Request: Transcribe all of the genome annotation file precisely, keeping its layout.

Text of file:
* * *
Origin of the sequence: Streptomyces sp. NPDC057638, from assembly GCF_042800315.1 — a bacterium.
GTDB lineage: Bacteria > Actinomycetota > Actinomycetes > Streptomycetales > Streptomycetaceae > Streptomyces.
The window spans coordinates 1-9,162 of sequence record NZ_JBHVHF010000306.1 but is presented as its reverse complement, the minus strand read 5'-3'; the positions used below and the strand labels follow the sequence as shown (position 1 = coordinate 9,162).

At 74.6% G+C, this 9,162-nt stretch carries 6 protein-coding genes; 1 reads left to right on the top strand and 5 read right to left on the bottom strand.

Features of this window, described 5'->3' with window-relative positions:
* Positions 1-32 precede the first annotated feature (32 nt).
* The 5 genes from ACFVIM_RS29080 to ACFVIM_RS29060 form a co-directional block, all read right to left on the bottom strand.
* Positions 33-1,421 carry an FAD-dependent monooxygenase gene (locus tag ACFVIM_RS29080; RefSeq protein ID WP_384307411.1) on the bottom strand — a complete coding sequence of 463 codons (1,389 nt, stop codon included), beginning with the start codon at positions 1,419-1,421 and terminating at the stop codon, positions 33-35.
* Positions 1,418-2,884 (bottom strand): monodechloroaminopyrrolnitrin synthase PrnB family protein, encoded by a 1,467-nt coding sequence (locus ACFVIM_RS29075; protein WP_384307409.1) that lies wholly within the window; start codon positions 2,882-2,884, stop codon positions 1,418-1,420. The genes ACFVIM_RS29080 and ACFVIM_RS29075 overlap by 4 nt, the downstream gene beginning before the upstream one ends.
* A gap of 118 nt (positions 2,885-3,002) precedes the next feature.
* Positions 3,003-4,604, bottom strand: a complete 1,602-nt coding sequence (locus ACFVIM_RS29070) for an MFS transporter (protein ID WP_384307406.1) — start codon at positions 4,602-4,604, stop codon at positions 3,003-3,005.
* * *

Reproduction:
Origin of the sequence: Streptomyces sp. NPDC057638, from assembly GCF_042800315.1 — a bacterium.
GTDB lineage: Bacteria > Actinomycetota > Actinomycetes > Streptomycetales > Streptomycetaceae > Streptomyces.
The window spans coordinates 1-9,162 of sequence record NZ_JBHVHF010000306.1 but is presented as its reverse complement, the minus strand read 5'-3'; the positions used below and the strand labels follow the sequence as shown (position 1 = coordinate 9,162).

At 74.6% G+C, this 9,162-nt stretch carries 6 protein-coding genes; 1 reads left to right on the top strand and 5 read right to left on the bottom strand.

Features of this window, described 5'->3' with window-relative positions:
* Positions 1-32 precede the first annotated feature (32 nt).
* The 5 genes from ACFVIM_RS29080 to ACFVIM_RS29060 form a co-directional block, all read right to left on the bottom strand.
* Positions 33-1,421 carry an FAD-dependent monooxygenase gene (locus tag ACFVIM_RS29080; RefSeq protein ID WP_384307411.1) on the bottom strand — a complete coding sequence of 463 codons (1,389 nt, stop codon included), beginning with the start codon at positions 1,419-1,421 and terminating at the stop codon, positions 33-35.
* Positions 1,418-2,884 (bottom strand): monodechloroaminopyrrolnitrin synthase PrnB family protein, encoded by a 1,467-nt coding sequence (locus ACFVIM_RS29075; protein WP_384307409.1) that lies wholly within the window; start codon positions 2,882-2,884, stop codon positions 1,418-1,420. The genes ACFVIM_RS29080 and ACFVIM_RS29075 overlap by 4 nt, the downstream gene beginning before the upstream one ends.
* A gap of 118 nt (positions 2,885-3,002) precedes the next feature.
* Positions 3,003-4,604, bottom strand: a complete 1,602-nt coding sequence (locus ACFVIM_RS29070) for an MFS transporter (protein ID WP_384307406.1) — start codon at positions 4,602-4,604, stop codon at positions 3,003-3,005.